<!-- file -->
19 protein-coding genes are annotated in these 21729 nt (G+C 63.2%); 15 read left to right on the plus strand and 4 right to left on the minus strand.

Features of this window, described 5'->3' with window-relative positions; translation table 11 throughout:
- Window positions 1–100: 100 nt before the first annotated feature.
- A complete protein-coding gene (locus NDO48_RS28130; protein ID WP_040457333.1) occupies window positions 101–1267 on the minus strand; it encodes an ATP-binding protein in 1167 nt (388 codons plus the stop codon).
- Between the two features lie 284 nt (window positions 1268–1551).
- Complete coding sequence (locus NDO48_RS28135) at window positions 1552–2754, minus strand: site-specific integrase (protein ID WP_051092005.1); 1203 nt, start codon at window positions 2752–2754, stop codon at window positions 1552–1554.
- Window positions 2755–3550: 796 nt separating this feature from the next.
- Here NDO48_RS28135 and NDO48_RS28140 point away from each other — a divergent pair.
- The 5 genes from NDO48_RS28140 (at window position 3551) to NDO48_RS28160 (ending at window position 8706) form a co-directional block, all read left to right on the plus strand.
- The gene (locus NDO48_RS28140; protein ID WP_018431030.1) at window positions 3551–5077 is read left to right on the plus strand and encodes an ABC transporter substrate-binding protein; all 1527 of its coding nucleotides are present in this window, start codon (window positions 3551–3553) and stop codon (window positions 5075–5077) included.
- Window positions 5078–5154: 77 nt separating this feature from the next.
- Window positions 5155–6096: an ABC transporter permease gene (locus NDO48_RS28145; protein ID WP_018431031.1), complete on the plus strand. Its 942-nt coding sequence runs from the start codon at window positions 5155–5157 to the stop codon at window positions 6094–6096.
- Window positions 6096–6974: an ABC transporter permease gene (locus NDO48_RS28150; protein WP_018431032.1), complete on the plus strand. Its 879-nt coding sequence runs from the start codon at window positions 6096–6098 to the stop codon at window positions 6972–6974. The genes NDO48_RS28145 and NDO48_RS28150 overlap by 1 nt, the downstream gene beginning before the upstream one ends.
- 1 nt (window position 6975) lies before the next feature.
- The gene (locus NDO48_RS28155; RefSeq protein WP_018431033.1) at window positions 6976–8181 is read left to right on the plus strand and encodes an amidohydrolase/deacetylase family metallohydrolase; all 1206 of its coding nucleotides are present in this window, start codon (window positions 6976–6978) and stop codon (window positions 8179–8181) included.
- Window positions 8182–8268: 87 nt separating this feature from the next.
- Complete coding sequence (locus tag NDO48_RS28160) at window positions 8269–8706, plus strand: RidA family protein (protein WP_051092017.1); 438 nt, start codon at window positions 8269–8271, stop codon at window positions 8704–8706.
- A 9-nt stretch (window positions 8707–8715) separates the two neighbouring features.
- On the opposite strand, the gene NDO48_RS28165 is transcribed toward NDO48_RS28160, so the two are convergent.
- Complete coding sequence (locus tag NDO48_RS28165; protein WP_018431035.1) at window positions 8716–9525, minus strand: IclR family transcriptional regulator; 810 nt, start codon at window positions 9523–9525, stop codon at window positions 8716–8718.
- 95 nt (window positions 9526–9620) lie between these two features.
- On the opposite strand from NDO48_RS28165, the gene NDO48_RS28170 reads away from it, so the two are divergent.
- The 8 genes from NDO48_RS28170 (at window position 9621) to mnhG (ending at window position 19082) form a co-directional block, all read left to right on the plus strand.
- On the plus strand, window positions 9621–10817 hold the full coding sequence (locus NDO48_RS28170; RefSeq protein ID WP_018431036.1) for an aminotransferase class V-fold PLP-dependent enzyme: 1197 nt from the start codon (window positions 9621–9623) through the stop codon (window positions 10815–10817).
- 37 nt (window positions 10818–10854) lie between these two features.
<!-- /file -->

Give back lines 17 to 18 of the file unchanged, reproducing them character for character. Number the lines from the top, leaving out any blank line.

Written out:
- Complete coding sequence (locus tag NDO48_RS28160) at window positions 8269–8706, plus strand: RidA family protein (protein WP_051092017.1); 438 nt, start codon at window positions 8269–8271, stop codon at window positions 8704–8706.
- A 9-nt stretch (window positions 8707–8715) separates the two neighbouring features.